“We die daily,” said the apostle. This was the life of the early Christians; they went everywhere with their lives in their hands. We are not in this day called to pass through the same fearful persecutions: if we were, the Lord would give us grace to bear the test; but the tests of Christian life, at the present moment, though outwardly not so terrible, are yet more likely to overcome us than even those of the fiery age. We have to bear the sneer of the world—that is little; its blandishments, its soft words, its oily speeches, its fawning, its hypocrisy, are far worse. Our danger is lest we grow rich and become proud, lest we give ourselves up to the fashions of this present evil world, and lose our faith. Or if wealth be not the trial, worldly care is quite as mischievous. If we cannot be torn in pieces by the roaring lion, if we may be hugged to death by the bear, the devil little cares which it is, so long as he destroys our love to Christ, and our confidence in Him. I fear me that the Christian church is far more likely to lose her integrity in these soft and silken days than in those rougher times. We must be awake now, for we traverse the enchanted ground, and are most likely to fall asleep to our own undoing, unless our faith in Jesus be a reality, and our love to Jesus a vehement flame. Many in these days of easy profession are likely to prove tares, and not wheat; hypocrites with fair masks on their faces, but not the true-born children of the living God. Christian, do not think that these are times in which you can dispense with watchfulness or with holy ardour; you need these things more than ever, and may God the eternal Spirit display His omnipotence in you, that you may be able to say, in all these softer things, as well as in the rougher, “We are more than conquerors through Him that loved us.”

Spurgeon: Morning

Today’s Morning Devotional, by Charles Spurgeon.

“This do in remembrance of Me.” – 1 Corinthians 11:24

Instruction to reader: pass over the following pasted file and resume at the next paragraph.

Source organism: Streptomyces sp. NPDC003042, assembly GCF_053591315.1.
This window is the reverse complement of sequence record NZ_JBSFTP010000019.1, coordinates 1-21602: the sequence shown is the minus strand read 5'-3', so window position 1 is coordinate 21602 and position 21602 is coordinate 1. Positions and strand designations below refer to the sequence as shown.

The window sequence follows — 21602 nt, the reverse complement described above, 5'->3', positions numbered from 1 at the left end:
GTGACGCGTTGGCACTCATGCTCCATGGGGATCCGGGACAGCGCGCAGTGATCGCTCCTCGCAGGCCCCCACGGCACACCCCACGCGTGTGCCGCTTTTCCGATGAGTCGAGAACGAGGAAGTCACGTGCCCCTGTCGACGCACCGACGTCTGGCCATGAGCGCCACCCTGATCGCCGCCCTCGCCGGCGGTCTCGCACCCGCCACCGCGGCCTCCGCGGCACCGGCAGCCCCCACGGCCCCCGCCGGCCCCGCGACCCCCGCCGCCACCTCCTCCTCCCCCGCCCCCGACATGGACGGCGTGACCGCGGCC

It seems then, that Christians may forget Christ! There could be no need for this loving exhortation, if there were not a fearful supposition that our memories might prove treacherous. Nor is this a bare supposition: it is, alas! too well confirmed in our experience, not as a possibility, but as a lamentable fact. It appears almost impossible that those who have been redeemed by the blood of the dying Lamb, and loved with an everlasting love by the eternal Son of God, should forget that gracious Saviour; but, if startling to the ear, it is, alas! too apparent to the eye to allow us to deny the crime. Forget Him who never forgot us! Forget Him who poured His blood forth for our sins! Forget Him who loved us even to the death! Can it be possible? Yes, it is not only possible, but conscience confesses that it is too sadly a fault with all of us, that we suffer Him to be as a wayfaring man tarrying but for a night. He whom we should make the abiding tenant of our memories is but a visitor therein. The cross where one would think that memory would linger, and unmindfulness would be an unknown intruder, is desecrated by the feet of forgetfulness. Does not your conscience say that this is true? Do you not find yourselves forgetful of Jesus? Some creature steals away your heart, and you are unmindful of Him upon whom your affection ought to be set. Some earthly business engrosses your attention when you should fix your eye steadily upon the cross. It is the incessant turmoil of the world, the constant attraction of earthly things which takes away the soul from Christ. While memory too well preserves a poisonous weed, it suffereth the rose of Sharon to wither. Let us charge ourselves to bind a heavenly forget-me-not about our hearts for Jesus our Beloved, and, whatever else we let slip, let us hold fast to Him.